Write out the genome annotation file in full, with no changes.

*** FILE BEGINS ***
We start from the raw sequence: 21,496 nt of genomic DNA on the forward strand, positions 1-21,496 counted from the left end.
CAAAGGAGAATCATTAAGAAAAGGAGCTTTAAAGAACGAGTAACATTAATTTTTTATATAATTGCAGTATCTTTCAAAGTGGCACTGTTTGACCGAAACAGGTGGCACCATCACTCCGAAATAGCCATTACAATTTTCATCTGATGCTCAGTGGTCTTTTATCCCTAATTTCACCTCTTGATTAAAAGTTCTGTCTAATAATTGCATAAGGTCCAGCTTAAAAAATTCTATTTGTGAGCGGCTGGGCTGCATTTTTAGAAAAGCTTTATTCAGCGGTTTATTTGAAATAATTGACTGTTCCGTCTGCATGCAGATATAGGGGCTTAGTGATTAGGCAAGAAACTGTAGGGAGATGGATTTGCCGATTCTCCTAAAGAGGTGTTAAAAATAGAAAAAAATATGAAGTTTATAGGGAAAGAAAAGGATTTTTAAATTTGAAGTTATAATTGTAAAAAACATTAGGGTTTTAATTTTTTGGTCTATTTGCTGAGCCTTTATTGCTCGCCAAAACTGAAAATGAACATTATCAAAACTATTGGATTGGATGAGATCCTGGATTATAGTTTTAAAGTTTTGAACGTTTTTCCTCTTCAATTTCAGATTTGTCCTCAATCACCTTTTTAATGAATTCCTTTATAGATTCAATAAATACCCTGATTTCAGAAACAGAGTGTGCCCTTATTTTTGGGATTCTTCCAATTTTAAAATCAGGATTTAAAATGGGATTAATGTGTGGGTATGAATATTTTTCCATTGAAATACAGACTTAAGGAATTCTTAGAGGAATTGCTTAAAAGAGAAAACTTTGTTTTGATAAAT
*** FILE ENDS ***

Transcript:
We start from the raw sequence: 21,496 nt of genomic DNA on the forward strand, positions 1-21,496 counted from the left end.
CAAAGGAGAATCATTAAGAAAAGGAGCTTTAAAGAACGAGTAACATTAATTTTTTATATAATTGCAGTATCTTTCAAAGTGGCACTGTTTGACCGAAACAGGTGGCACCATCACTCCGAAATAGCCATTACAATTTTCATCTGATGCTCAGTGGTCTTTTATCCCTAATTTCACCTCTTGATTAAAAGTTCTGTCTAATAATTGCATAAGGTCCAGCTTAAAAAATTCTATTTGTGAGCGGCTGGGCTGCATTTTTAGAAAAGCTTTATTCAGCGGTTTATTTGAAATAATTGACTGTTCCGTCTGCATGCAGATATAGGGGCTTAGTGATTAGGCAAGAAACTGTAGGGAGATGGATTTGCCGATTCTCCTAAAGAGGTGTTAAAAATAGAAAAAAATATGAAGTTTATAGGGAAAGAAAAGGATTTTTAAATTTGAAGTTATAATTGTAAAAAACATTAGGGTTTTAATTTTTTGGTCTATTTGCTGAGCCTTTATTGCTCGCCAAAACTGAAAATGAACATTATCAAAACTATTGGATTGGATGAGATCCTGGATTATAGTTTTAAAGTTTTGAACGTTTTTCCTCTTCAATTTCAGATTTGTCCTCAATCACCTTTTTAATGAATTCCTTTATAGATTCAATAAATACCCTGATTTCAGAAACAGAGTGTGCCCTTATTTTTGGGATTCTTCCAATTTTAAAATCAGGATTTAAAATGGGATTAATGTGTGGGTATGAATATTTTTCCATTGAAATACAGACTTAAGGAATTCTTAGAGGAATTGCTTAAAAGAGAAAACTTTGTTTTGATAAAT